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pp. 144-150

Nothing moved in the streets of Mielnice. The only sound in the town was the howling of the dogs, as if they wanted to signal the impending catastrophe. The inhabitants of Mielnice knew that that night, November 9, 1941, Hitler’s Germany was getting ready to celebrate its great holiday, the holiday of its victory. The townspeople had heard alarming reports...

Historical Tales

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21. The Exodus on Purim in the Town of Yampol (IFA 3892)

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pp. 152-161

In our town, like all towns, there is a street where the gentiles live. We used to call it “dog street,” but “wolf street” would have been more appropriate because they were such murderers that the wicked Haman was a poodle by comparison. . . . And just to provoke us, it seemed, their church was smack in the center of town, so every Sunday...

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22. What Really Caused World War I (IFA 14026)

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pp. 162-166

The Holy One, Blessed Be He, is sitting in Heaven, surrounded by the heavenly host, discussing the affairs of the world. The accusing angel appears and delivers an indictment: “The world is not good. Sinners, transgressors, as usual.” Counters the defender: “That’s not true. That’s not how it is. That’s not how it is.”..

Tales between Jews and Non-Jews

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23. The Shofar of the Messiah (IFA 6306)

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pp. 168-185

In our town there was a Jewish physician whose grandfather had been Zalman the blacksmith. The physician had long since forgotten that he was the grandson of the Jewish blacksmith and the son of Lipke, the Jewish mill owner. The old men in town told how the physician’s father had become wealthy thanks to the grandfather...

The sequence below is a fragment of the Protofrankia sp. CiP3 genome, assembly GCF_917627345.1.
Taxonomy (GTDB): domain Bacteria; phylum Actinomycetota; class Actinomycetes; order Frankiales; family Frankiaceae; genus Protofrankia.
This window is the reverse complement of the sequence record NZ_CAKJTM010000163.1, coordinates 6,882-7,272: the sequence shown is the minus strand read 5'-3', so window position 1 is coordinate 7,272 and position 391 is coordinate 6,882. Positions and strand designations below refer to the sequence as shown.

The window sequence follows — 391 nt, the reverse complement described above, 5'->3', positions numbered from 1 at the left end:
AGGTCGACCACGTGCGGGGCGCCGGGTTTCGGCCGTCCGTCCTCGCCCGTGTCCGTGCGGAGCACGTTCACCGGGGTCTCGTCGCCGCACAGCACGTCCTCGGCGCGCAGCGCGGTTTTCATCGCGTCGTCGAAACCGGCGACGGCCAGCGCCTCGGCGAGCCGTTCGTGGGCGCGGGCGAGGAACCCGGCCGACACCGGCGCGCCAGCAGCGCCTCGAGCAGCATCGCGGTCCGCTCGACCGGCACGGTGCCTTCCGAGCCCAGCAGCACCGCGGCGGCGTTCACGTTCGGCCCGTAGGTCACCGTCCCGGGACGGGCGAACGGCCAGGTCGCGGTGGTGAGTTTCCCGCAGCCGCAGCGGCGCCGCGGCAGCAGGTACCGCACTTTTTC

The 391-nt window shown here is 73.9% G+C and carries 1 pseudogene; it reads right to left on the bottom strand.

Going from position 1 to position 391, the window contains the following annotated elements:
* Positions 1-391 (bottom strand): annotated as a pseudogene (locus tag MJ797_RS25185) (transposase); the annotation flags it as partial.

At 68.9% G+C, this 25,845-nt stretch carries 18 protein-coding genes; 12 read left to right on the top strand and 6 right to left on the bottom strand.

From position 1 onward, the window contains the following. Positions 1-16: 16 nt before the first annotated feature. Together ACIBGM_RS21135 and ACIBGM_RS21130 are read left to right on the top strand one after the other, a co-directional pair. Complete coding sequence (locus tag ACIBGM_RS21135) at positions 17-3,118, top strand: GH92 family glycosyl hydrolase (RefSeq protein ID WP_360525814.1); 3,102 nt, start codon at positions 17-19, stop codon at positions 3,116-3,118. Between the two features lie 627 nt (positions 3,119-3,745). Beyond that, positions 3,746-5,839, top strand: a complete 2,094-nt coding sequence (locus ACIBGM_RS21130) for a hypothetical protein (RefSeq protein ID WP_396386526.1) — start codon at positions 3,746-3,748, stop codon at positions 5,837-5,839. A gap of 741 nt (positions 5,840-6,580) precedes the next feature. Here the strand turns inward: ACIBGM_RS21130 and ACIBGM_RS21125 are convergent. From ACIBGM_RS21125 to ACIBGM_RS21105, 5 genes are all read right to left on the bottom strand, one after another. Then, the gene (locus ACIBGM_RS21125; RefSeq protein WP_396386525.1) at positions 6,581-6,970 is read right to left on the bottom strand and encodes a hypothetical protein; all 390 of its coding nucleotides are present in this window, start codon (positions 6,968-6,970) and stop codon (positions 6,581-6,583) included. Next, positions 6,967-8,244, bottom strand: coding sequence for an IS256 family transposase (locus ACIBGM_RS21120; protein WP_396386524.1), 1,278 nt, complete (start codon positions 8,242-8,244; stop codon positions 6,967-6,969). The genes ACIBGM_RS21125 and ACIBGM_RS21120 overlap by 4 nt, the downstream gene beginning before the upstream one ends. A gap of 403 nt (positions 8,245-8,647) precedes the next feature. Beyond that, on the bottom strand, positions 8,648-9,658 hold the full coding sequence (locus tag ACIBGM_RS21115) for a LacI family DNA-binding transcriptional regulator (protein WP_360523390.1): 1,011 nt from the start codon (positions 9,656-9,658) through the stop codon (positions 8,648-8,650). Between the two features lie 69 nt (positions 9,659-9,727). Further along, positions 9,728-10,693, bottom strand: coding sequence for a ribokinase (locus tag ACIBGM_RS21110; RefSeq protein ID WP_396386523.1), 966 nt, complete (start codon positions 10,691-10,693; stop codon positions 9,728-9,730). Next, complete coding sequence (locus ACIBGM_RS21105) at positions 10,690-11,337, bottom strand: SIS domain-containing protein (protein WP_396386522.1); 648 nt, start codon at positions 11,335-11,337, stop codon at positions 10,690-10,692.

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24. The Redemption of Captives (IFA 4813)

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pp. 186-191

In the great synagogue of Vilna, one Rosh Hashanah many years ago, when the rebbe of the synagogue, the righteous Rebbe Joshua (of blessed memory), got up to blow the shofar*—precisely at that moment Satan entered, and the rebbe could not get a sound out of the shofar, no matter how hard he tried...

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25. The Long “H.ad Gadya” (IFA 7211)

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pp. 192-201

In the town of Bendzin in Poland there lived many Jews—upright and pious Jews. The city used to belong to Russia, in the time of the czars. The Polish nationalists wanted to use every means and all their energies to restore Polish freedom, establish a Polish state, and get rid of the Russians. The czar did everything to frustrate this dream. The Russian people, too, began to rise up against the czar. They too wanted to overthrow the czar and set up a regime of the workers...

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26. The Two Friends (IFA 3222)

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pp. 202-206

It happened many years ago, in a town in Galicia. Avrum was a boy from a Jewish family, who lived next door to a Polish family with a son named Wlodek. The two boys were good friends. They played together and got into mischief and indulged in all sorts of pranks suggested by their imaginations...

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27. The Gentile Beggar’s Secret (IFA 4541)

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pp. 207-213

Apoor Jew with many children came to see the rebbe. The Jew was a tailor by profession—he patched up the garments of poor Jews and gentiles— and his name was H.ayyim Yankel. His circumstances could hardly have been worse, yet they got more serious from day to day. So it was no wonder that the Jew complained to the rebbe about his bitter lot...

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28. The Boy Who Was Kidnapped and Brought to Russia (IFA 18140)

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pp. 214-220

Once some kidnappers came and snatched an only child. He was already past thirteen. He left the synagogue with his tefillin.* But they grabbed him, gagged him so that he wouldn’t scream, put him in a wagon, and carried him off to distant Russia. They gave the boy to a childless family, who took care of him...